How Will Pakistani Conflict Impact the World?
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South Asia has emerged as a strategically pivotal region, from the counter-terrorism and counter-insurgency campaign in Afghanistan to the emergence of India as an economic and military power. The current political crisis in Pakistan -- with President Pervez Musharraf suspending the constitution and declaring an emergency on November 3 -- threatens core interests of South Asia's major political actors, including the United States.
There are two distinct conflicts within Pakistan's polity. The first is between rebels along the Afghan border and the Pakistani state, and the second is between pro-democracy forces and Musharraf's military dictatorship. The outcomes of both struggles will affect the rest of the region, with some implications potentially being felt globally. Who is affected by Pakistan's turmoil, and why?
Pakistan on the Brink
The army has been the country's key political player since the 1950s, combining a focus on India with a domestic-political role as guardian and governor. The army is the most cohesive and well-organized institution in the country. Its involvement in political life is so embedded that a true withdrawal from politics is highly unlikely. Since Musharraf's coup in 1999, the army has further expanded its reach into society and the economy, sidelining political parties and civil society organizations.
Musharraf's decision to unseat the chief justice of the Supreme Court, Iftikar Muhammed Chaudry, in March 2007 outraged lawyers and pro-democracy activists who took to the streets in protest. These protests put pressure on Musharraf to move toward some kind of democratization, with a focus on fashioning a power-sharing deal with exiled former Prime Minister Benazir Bhutto. This further encouraged pro-democracy forces and the country's judiciary to stand up to Musharraf. The specific trigger for the November 3 imposition of a state of emergency was apparently intelligence reports that the Supreme Court was going to rule that Musharraf's re-election in October was unconstitutional.
This would be enough drama for most countries. But Pakistan is also sorely pressed by the rise of radical Islamist violence and tribal revolt along its western border with Afghanistan. Pakistani rulers' decisions during the 1980s and 1990s to back militants in Afghanistan and Kashmir have boomeranged to devastating effect. The ruling establishment now faces spreading radicalization, accelerated by easy availability of weapons and a plethora of militant organizations, which are starting to seep into the country's urban core. The Pakistan army is extremely hard-pressed in these border regions, suffering high losses and shocking instances of surrender and desertion that have raised serious alarm among informed observers. Recent reports suggest that even the elite strike corps usually intended for action on the Indian border are being re-deployed into the Afghan border regions.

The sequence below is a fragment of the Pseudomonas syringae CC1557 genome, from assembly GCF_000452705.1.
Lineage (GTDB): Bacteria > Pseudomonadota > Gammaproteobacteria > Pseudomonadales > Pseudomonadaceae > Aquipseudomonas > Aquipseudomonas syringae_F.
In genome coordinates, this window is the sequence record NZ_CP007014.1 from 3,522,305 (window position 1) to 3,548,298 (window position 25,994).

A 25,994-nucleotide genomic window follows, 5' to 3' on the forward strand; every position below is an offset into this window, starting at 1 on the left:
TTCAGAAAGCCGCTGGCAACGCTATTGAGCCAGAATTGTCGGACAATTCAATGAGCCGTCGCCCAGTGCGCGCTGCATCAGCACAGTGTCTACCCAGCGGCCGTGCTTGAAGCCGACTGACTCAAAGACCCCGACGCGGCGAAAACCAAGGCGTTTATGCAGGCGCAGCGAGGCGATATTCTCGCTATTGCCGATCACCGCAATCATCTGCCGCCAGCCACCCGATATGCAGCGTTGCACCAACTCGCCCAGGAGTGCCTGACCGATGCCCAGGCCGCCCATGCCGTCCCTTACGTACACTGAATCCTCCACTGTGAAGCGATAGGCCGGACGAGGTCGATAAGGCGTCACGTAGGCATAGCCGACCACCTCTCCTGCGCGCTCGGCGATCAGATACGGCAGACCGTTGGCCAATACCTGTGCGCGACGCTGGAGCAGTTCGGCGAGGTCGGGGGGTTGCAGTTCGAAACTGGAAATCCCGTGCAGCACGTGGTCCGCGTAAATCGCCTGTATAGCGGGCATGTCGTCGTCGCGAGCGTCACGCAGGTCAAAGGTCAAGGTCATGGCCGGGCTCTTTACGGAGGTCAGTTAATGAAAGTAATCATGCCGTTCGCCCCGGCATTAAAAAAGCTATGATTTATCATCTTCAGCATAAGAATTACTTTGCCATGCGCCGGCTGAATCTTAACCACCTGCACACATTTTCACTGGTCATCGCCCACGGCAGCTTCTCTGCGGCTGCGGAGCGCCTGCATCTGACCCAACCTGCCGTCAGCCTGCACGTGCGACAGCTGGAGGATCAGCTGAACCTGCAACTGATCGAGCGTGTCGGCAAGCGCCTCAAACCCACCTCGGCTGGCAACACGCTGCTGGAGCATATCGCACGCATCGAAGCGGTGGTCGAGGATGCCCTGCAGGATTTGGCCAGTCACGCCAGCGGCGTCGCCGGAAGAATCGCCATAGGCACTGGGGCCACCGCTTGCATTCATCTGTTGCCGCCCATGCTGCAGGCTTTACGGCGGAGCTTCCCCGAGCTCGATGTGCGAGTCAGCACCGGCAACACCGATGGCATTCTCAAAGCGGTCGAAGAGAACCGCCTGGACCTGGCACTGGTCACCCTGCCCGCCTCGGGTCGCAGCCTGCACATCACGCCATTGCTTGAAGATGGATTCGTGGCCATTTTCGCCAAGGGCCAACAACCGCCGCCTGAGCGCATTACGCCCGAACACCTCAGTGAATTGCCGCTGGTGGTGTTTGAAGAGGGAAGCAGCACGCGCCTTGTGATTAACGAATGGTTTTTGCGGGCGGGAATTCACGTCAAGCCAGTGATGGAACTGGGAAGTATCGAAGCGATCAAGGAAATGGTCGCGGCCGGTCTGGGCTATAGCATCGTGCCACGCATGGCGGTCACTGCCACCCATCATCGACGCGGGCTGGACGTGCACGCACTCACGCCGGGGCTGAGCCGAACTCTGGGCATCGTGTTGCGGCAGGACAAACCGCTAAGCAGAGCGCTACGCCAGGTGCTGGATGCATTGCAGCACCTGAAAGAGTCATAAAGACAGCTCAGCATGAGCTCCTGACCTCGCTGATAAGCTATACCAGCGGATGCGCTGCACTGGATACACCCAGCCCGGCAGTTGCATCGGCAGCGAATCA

This pair of conflicts, and Musharraf's response, is deeply troubling to the other major actors in the region. Pakistan also is the site of a simmering tribal revolt in the southwestern province of Balochistan, and ethnic tensions in Karachi and the southern province of Sindh. Now we need to consider how the current instability in Pakistan affects these states. The international and domestic politics of South Asia's states are tightly intertwined, and so spillover from Pakistan's politics cannot be easily isolated or contained.
Afghanistan. Hamid Karzai's government in Kabul has consistently sparred with Musharraf's Pakistan. The resurgent Taliban are primarily based in Afghanistan's south among the Pashtun community. The Durand Line separating Pakistan and Afghanistan artificially divides Pashtuns who can be found on both sides of the border. The Taliban have been greatly assisted by these cross-border ties. Moreover, many American and Indian officials allege that the Pakistani government did not crack down on the Taliban as hard as it should have after the overthrow of the Taliban regime. There is powerful suspicion that Pakistan's dominant security elites see the Taliban and Pashtun rebels as their key tool of influence within strategically crucial Afghanistan and thus have continued to at least tacitly support them.
Pakistan's political situation holds two severe risks for Afghanistan's current regime. The first is that the Taliban will continue to grow in strength. Taliban-linked elements have successfully imposed costs on Pakistani security forces and carved out territorial control in the hills and valleys of Federally Administered Tribal Areas and North-West Frontier Province. This provides a sanctuary to continue the fight against Afghan government forces, as well as U.S. and NATO forces. These counterinsurgent forces are already facing a severe challenge, and emboldened Islamist and Pashtun forces in Pakistan will not help matters.
Second, and at a more structural level, growing Pashtun assertion threatens Afghanistan's territorial cohesion. Afghanistan is a multi-ethnic state, and its current rulers draw heavily from the country's non-Pashtun north. There has been sentiment in the past for a "Pashtunistan" that would carve out a separate territory for Pashtuns out of Afghanistan and Pakistan. The precedents of East Pakistan and Balochistan suggest that action by a Punjabi-dominated Pakistani military can spur further separatism and regional resentment. If the Pakistani military's offensives in the northwest heighten separatist tendencies, this is sure to influence at least some Afghan Pashtuns toward separatism.